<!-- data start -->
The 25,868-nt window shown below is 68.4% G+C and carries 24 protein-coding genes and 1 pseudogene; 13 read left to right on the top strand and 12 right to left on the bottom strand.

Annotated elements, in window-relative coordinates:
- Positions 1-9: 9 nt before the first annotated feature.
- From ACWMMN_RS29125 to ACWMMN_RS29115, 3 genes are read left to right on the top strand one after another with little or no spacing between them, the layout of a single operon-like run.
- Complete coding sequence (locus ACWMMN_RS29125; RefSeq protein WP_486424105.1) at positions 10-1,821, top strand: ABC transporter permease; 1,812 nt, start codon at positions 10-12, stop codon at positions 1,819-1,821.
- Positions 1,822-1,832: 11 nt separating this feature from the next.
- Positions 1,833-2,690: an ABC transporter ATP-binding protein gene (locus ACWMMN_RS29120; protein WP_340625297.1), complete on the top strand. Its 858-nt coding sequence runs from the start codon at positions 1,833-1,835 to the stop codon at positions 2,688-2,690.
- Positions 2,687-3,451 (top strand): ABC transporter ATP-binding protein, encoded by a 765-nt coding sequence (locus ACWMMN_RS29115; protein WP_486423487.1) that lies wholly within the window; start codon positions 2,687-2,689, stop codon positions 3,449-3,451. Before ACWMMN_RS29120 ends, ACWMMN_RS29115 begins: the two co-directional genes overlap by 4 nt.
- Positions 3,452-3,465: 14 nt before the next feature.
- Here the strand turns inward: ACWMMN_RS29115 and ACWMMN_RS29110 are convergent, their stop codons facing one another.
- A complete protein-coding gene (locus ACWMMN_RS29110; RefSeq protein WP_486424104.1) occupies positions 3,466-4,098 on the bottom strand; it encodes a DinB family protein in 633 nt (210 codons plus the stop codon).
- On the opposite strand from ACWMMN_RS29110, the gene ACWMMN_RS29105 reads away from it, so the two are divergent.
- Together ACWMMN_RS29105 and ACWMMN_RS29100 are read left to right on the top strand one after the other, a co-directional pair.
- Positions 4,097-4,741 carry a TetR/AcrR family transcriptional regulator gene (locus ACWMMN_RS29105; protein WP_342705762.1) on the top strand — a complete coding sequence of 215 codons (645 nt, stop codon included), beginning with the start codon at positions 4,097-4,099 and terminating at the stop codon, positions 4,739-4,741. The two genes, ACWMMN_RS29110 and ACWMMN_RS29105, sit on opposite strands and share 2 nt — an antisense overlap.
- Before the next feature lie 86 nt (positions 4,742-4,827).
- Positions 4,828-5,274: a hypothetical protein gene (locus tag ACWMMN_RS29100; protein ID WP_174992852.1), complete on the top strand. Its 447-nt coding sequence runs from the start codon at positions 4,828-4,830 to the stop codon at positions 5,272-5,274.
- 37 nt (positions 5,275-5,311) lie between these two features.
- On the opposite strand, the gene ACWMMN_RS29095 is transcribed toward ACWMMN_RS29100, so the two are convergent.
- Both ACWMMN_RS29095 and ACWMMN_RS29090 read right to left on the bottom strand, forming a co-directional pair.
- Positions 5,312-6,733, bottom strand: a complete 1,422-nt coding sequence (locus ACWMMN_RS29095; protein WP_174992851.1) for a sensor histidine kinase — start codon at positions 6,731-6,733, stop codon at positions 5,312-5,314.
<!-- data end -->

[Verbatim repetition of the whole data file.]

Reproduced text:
The 25,868-nt window shown below is 68.4% G+C and carries 24 protein-coding genes and 1 pseudogene; 13 read left to right on the top strand and 12 right to left on the bottom strand.

Annotated elements, in window-relative coordinates:
- Positions 1-9: 9 nt before the first annotated feature.
- From ACWMMN_RS29125 to ACWMMN_RS29115, 3 genes are read left to right on the top strand one after another with little or no spacing between them, the layout of a single operon-like run.
- Complete coding sequence (locus ACWMMN_RS29125; RefSeq protein WP_486424105.1) at positions 10-1,821, top strand: ABC transporter permease; 1,812 nt, start codon at positions 10-12, stop codon at positions 1,819-1,821.
- Positions 1,822-1,832: 11 nt separating this feature from the next.
- Positions 1,833-2,690: an ABC transporter ATP-binding protein gene (locus ACWMMN_RS29120; protein WP_340625297.1), complete on the top strand. Its 858-nt coding sequence runs from the start codon at positions 1,833-1,835 to the stop codon at positions 2,688-2,690.
- Positions 2,687-3,451 (top strand): ABC transporter ATP-binding protein, encoded by a 765-nt coding sequence (locus ACWMMN_RS29115; protein WP_486423487.1) that lies wholly within the window; start codon positions 2,687-2,689, stop codon positions 3,449-3,451. Before ACWMMN_RS29120 ends, ACWMMN_RS29115 begins: the two co-directional genes overlap by 4 nt.
- Positions 3,452-3,465: 14 nt before the next feature.
- Here the strand turns inward: ACWMMN_RS29115 and ACWMMN_RS29110 are convergent, their stop codons facing one another.
- A complete protein-coding gene (locus ACWMMN_RS29110; RefSeq protein WP_486424104.1) occupies positions 3,466-4,098 on the bottom strand; it encodes a DinB family protein in 633 nt (210 codons plus the stop codon).
- On the opposite strand from ACWMMN_RS29110, the gene ACWMMN_RS29105 reads away from it, so the two are divergent.
- Together ACWMMN_RS29105 and ACWMMN_RS29100 are read left to right on the top strand one after the other, a co-directional pair.
- Positions 4,097-4,741 carry a TetR/AcrR family transcriptional regulator gene (locus ACWMMN_RS29105; protein WP_342705762.1) on the top strand — a complete coding sequence of 215 codons (645 nt, stop codon included), beginning with the start codon at positions 4,097-4,099 and terminating at the stop codon, positions 4,739-4,741. The two genes, ACWMMN_RS29110 and ACWMMN_RS29105, sit on opposite strands and share 2 nt — an antisense overlap.
- Before the next feature lie 86 nt (positions 4,742-4,827).
- Positions 4,828-5,274: a hypothetical protein gene (locus tag ACWMMN_RS29100; protein ID WP_174992852.1), complete on the top strand. Its 447-nt coding sequence runs from the start codon at positions 4,828-4,830 to the stop codon at positions 5,272-5,274.
- 37 nt (positions 5,275-5,311) lie between these two features.
- On the opposite strand, the gene ACWMMN_RS29095 is transcribed toward ACWMMN_RS29100, so the two are convergent.
- Both ACWMMN_RS29095 and ACWMMN_RS29090 read right to left on the bottom strand, forming a co-directional pair.
- Positions 5,312-6,733, bottom strand: a complete 1,422-nt coding sequence (locus ACWMMN_RS29095; protein WP_174992851.1) for a sensor histidine kinase — start codon at positions 6,731-6,733, stop codon at positions 5,312-5,314.